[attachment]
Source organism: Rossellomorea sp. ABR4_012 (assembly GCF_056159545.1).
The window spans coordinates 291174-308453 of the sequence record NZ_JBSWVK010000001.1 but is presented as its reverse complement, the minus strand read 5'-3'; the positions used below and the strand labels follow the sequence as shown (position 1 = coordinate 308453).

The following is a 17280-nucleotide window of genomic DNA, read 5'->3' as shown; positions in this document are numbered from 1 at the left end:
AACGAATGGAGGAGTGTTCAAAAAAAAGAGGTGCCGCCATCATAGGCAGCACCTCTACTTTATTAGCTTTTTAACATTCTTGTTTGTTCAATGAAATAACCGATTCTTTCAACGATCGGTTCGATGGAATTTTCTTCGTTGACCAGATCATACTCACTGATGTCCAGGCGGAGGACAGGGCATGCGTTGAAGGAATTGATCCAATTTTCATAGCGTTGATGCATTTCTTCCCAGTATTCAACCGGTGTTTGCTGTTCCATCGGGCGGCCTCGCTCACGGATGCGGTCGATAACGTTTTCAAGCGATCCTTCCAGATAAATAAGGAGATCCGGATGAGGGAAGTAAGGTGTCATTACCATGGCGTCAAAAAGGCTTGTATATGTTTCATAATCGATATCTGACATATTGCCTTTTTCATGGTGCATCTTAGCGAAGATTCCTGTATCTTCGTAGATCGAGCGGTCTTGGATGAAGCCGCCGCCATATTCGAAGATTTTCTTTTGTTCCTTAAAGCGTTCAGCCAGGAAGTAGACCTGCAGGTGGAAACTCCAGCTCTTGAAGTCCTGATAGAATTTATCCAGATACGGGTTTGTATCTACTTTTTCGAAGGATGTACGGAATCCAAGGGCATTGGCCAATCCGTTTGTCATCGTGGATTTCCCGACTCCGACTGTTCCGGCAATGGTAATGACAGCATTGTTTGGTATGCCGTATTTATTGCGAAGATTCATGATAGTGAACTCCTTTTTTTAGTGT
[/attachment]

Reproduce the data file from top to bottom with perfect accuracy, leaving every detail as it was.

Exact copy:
Source organism: Rossellomorea sp. ABR4_012 (assembly GCF_056159545.1).
The window spans coordinates 291174-308453 of the sequence record NZ_JBSWVK010000001.1 but is presented as its reverse complement, the minus strand read 5'-3'; the positions used below and the strand labels follow the sequence as shown (position 1 = coordinate 308453).

The following is a 17280-nucleotide window of genomic DNA, read 5'->3' as shown; positions in this document are numbered from 1 at the left end:
AACGAATGGAGGAGTGTTCAAAAAAAAGAGGTGCCGCCATCATAGGCAGCACCTCTACTTTATTAGCTTTTTAACATTCTTGTTTGTTCAATGAAATAACCGATTCTTTCAACGATCGGTTCGATGGAATTTTCTTCGTTGACCAGATCATACTCACTGATGTCCAGGCGGAGGACAGGGCATGCGTTGAAGGAATTGATCCAATTTTCATAGCGTTGATGCATTTCTTCCCAGTATTCAACCGGTGTTTGCTGTTCCATCGGGCGGCCTCGCTCACGGATGCGGTCGATAACGTTTTCAAGCGATCCTTCCAGATAAATAAGGAGATCCGGATGAGGGAAGTAAGGTGTCATTACCATGGCGTCAAAAAGGCTTGTATATGTTTCATAATCGATATCTGACATATTGCCTTTTTCATGGTGCATCTTAGCGAAGATTCCTGTATCTTCGTAGATCGAGCGGTCTTGGATGAAGCCGCCGCCATATTCGAAGATTTTCTTTTGTTCCTTAAAGCGTTCAGCCAGGAAGTAGACCTGCAGGTGGAAACTCCAGCTCTTGAAGTCCTGATAGAATTTATCCAGATACGGGTTTGTATCTACTTTTTCGAAGGATGTACGGAATCCAAGGGCATTGGCCAATCCGTTTGTCATCGTGGATTTCCCGACTCCGACTGTTCCGGCAATGGTAATGACAGCATTGTTTGGTATGCCGTATTTATTGCGAAGATTCATGATAGTGAACTCCTTTTTTTAGTGT